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Bibliography

RANDOM VARIABLE. A variable that may take any of the values of a specified set of values and with which is associated a probability distribution. [1: 1.2]

RANDOMIZATION. The process by which a set of items are set into a random order. Note: If, from a population consisting of the natural numbers 1 to n, numbers are drawn at random (i.e. in such a way that all numbers have the same chance of being drawn), one by one successibely, without replacement, until the population is exhausted, the numbers are said to be drawn' in random order". If these n numbers have been associated in advance with n distinct objects or n distinct treatments which are then rearranged in the order in which the numbers are drawn, the order of the objects or treatments is said to be randomized. [1: 2.91]

RANGE. The difference between the largest and the smallest observed value of a quantitative characteristic. [1: 2.30]

RANGE CHART; R CHART. A control chart for evaluating the variability within a process in terms of the range of the sub-group. [2: 3.3.13]

RATIONAL SUB-GROUP. In an ordered sequence, one of the sub-groups within which variations may be considered to be due to non-assignable chance causes only, but between which there may be variations due to assignable causes the presence of which is considered both possible and important to detect. [2: 1.3.11]

RECTIFYING INSPECTION. Removal or replacement of nonconforming items during inspection of all the items (or of some specified number of items) in a lot or batch which was not accepted by acceptance sampling. [2: 1.2.7]

REDUNDANCY. In an item, the existence of more than one means for performing a required function. [4: 191-15-01]

REDUNDANCY, ACTIVE. That redundancy wherein all means for performing a required function are intended to operate simultaneously. [4: 191-15-02]

REDUNDANCY, STANDBY. That redundancy wherein a part of the means for performing a required function is intended to operate while the remaining parts of the means are inoperative until needed.[4: 191-15-03]

RELIABILITY (OF AN ITEM, EXPRESSED NUMERICALLY). The probability that an item will perform a required function under stated conditions for a stated period of time. Note: This definition is used when defining the characteristic intended by such modified terms as "assessed reliability" and "predicted reliability." [4: 191-12-01]

RELIABILITY (GENERAL DEFINITION). Ability of an item to perform a required function under stated conditions for a stated period of time. [4: 191-02-06]

RELIABILITY, HUMAN PERFORMANCE. The probability that man will accomplish all required human functions under specified conditions. [7]

RELIABILITY, INHERENT. The potential reliability of an item present in its design.

REJECTABLE PROCESS LEVEL (RPL). A process level which forms the inner boundary of the zone of rejectable processes. [2: 3.4.11]

REJECTION NUMBER, RE; NON-ACCEPTANCE NUMBER. In sampling inspection by attributes, the smallest number of nonconformities or nonconforming items found in the sample that requires that the lot be not accepted, as given in the sampling plan. [2: 2.3.11]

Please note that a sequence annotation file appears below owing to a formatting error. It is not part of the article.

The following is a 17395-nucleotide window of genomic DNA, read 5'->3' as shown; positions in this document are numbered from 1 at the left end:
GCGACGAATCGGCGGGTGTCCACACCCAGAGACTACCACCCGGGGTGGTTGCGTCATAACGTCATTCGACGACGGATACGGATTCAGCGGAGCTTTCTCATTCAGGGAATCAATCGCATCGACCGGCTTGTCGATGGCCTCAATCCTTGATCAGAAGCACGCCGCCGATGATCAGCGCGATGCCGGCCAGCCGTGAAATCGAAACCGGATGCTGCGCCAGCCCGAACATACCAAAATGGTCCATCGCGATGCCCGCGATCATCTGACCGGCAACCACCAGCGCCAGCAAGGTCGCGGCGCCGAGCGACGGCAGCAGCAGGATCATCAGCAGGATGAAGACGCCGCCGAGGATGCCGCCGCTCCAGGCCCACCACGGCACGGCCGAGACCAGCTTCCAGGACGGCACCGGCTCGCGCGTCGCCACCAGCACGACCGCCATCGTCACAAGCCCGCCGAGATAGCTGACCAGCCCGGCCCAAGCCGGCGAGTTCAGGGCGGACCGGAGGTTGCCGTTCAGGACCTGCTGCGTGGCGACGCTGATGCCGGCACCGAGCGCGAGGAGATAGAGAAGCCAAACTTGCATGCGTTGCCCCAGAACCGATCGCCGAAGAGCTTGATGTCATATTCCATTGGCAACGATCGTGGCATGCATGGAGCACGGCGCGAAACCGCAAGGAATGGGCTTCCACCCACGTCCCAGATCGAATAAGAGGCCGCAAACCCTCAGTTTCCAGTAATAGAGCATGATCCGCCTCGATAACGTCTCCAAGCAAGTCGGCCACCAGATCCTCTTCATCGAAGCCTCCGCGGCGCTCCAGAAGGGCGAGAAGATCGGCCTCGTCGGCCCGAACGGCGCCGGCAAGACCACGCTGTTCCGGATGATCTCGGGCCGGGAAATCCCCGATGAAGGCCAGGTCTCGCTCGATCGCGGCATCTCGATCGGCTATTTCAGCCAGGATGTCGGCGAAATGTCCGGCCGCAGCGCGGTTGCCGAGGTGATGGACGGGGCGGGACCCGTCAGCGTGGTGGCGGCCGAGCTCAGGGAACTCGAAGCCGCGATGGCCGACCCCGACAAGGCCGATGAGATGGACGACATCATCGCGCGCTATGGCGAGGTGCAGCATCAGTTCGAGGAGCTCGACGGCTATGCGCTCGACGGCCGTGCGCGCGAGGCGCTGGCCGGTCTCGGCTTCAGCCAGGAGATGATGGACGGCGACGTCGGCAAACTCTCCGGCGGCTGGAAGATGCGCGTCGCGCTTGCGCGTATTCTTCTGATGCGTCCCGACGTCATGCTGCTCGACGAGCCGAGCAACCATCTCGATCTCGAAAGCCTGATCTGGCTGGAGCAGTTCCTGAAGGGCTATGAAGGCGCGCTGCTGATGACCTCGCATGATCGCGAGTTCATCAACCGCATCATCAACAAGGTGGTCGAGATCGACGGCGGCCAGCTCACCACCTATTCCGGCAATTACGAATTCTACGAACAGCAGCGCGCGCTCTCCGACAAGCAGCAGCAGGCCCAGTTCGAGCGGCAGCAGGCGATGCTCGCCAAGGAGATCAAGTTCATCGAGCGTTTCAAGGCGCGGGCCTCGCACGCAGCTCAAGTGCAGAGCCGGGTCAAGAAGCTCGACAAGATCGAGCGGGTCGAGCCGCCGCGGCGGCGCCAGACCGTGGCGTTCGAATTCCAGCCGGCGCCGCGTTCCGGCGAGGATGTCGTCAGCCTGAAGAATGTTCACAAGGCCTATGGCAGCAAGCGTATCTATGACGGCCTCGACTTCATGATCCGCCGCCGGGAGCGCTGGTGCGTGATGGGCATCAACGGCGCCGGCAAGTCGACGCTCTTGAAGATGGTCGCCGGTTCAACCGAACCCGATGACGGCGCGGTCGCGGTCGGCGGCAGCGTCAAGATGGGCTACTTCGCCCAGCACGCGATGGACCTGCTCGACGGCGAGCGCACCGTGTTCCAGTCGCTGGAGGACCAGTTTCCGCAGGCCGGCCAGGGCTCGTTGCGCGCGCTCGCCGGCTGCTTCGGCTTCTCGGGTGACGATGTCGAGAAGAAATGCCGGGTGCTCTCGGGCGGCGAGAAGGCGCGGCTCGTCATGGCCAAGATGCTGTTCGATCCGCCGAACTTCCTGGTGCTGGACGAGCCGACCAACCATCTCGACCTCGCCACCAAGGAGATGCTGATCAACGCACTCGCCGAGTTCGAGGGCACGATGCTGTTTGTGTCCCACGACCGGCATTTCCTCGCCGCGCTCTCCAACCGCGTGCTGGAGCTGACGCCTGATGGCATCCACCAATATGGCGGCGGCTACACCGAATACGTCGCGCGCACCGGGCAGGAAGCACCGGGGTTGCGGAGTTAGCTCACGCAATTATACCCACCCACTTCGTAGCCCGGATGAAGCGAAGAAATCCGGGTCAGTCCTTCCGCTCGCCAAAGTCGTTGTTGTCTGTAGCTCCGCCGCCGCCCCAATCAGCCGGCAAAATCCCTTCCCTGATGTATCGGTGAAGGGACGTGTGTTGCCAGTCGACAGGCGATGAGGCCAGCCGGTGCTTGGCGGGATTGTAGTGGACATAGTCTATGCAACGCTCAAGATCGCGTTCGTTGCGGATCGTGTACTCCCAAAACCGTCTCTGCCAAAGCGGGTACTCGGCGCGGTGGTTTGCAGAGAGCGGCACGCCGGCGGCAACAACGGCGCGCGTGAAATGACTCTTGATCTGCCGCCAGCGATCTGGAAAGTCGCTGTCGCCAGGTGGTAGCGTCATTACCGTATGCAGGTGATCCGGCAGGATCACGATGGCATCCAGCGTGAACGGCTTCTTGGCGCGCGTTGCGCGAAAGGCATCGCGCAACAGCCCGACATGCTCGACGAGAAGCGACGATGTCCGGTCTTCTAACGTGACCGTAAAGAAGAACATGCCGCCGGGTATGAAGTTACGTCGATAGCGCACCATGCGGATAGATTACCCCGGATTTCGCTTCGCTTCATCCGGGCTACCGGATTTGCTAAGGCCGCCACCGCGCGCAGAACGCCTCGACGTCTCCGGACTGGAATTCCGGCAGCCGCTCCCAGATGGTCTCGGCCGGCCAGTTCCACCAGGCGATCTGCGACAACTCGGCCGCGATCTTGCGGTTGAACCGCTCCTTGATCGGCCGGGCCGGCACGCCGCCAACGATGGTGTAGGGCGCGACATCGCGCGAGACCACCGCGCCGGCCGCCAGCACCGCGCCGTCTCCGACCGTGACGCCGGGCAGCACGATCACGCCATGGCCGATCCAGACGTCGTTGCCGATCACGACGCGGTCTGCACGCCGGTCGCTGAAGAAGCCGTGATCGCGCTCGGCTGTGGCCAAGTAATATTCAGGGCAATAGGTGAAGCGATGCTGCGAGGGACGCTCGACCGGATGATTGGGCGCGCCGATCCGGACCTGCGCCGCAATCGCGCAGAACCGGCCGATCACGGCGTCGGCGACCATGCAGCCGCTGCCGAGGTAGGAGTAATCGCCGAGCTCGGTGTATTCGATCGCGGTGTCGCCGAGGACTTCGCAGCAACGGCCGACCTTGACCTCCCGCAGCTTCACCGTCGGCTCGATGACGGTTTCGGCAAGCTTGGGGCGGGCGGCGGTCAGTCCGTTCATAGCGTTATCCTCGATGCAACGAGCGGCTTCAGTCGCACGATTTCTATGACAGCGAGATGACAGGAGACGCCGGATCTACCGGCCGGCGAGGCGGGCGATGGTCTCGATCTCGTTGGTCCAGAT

REPEATABILITY. Precision under repeatability conditions. [1: 3.15]

REPEATABILITY CONDITIONS. Conditions where independent test results are obtained with the same method on identical test items in the same laboratory by the same operator using the same equipment within short intervals of time.[1: 3.16]

REPEATABILITY STANDARD DEVIATION. The standard deviation of test results obtained under repeatability conditions. Notes: (1) It is a measure of the dispension of the distribution of test results under repeatability conditions. (2) Similarly "repeatability variance" and "repeatability coefficient of variation" could be defined and used as measures of the dispension of test results under repeatability conditions. [1: 3.17]

REPETITION. A term denoting the execution of a statistical inquiry several times using the same method on the same population under the same conditions. [1: 2.89]

REPLICATION. During the course of an experiment or survey, replication is the determination a a value more than once. Note: Replication should be distinguished from repetition by the fact that replication denotes determinations carried out at different places and/or times defined in the plan or design. The successive determinations, including the first, are called replicates. [1: 2.90]

REPRODUCIBILITY. Precision under reproducibility conditions. [1: 3.20]

REPRODUCIBILITY CONDITIONS. Conditions where test results are obtained with the same method on identical test items in different laboratories with different operators using different equipment. [1: 3.21]

REPRODUCIBILITY STANDARD DEVIATION. The standard deviation of test results obtained under reproducibility conditions. Notes: (1) It is a measure of the dispension of the distribution of test results under reproducibility conditions. (2) Similarly "reproducibility variance" and "reproducibility coefficient of variation" could be defined and used as measures of the dispension of test results under reproducibility conditions. [1: 3.22]

RUN. In a series of observations of a qualitative characteristic, the occurrence of an uninterrupted series of the same attribute is called a "run". In a series of observations of a quantitative characteristic, a consecutive set of values which are monotonically increasing or decreasing is said to provide a run "up" or "down" respectively. [1: 2.48]